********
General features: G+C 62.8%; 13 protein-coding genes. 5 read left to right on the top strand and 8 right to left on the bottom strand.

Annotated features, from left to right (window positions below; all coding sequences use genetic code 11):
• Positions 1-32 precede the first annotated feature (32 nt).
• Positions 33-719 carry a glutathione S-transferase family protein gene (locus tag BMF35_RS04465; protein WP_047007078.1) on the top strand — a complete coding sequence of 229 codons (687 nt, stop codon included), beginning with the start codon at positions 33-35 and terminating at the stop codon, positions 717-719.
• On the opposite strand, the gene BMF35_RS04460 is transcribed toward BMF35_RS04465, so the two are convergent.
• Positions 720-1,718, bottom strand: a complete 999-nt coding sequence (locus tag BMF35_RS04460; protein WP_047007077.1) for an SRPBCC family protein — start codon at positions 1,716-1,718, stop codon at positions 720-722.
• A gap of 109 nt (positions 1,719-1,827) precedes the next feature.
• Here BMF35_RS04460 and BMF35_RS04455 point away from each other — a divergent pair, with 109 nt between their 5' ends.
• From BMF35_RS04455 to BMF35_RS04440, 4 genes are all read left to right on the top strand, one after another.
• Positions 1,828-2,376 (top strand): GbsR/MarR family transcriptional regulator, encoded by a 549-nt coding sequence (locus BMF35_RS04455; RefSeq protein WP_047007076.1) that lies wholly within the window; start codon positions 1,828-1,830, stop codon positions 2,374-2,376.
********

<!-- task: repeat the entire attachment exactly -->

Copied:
General features: G+C 62.8%; 13 protein-coding genes. 5 read left to right on the top strand and 8 right to left on the bottom strand.

Annotated features, from left to right (window positions below; all coding sequences use genetic code 11):
• Positions 1-32 precede the first annotated feature (32 nt).
• Positions 33-719 carry a glutathione S-transferase family protein gene (locus tag BMF35_RS04465; protein WP_047007078.1) on the top strand — a complete coding sequence of 229 codons (687 nt, stop codon included), beginning with the start codon at positions 33-35 and terminating at the stop codon, positions 717-719.
• On the opposite strand, the gene BMF35_RS04460 is transcribed toward BMF35_RS04465, so the two are convergent.
• Positions 720-1,718, bottom strand: a complete 999-nt coding sequence (locus tag BMF35_RS04460; protein WP_047007077.1) for an SRPBCC family protein — start codon at positions 1,716-1,718, stop codon at positions 720-722.
• A gap of 109 nt (positions 1,719-1,827) precedes the next feature.
• Here BMF35_RS04460 and BMF35_RS04455 point away from each other — a divergent pair, with 109 nt between their 5' ends.
• From BMF35_RS04455 to BMF35_RS04440, 4 genes are all read left to right on the top strand, one after another.
• Positions 1,828-2,376 (top strand): GbsR/MarR family transcriptional regulator, encoded by a 549-nt coding sequence (locus BMF35_RS04455; RefSeq protein WP_047007076.1) that lies wholly within the window; start codon positions 1,828-1,830, stop codon positions 2,374-2,376.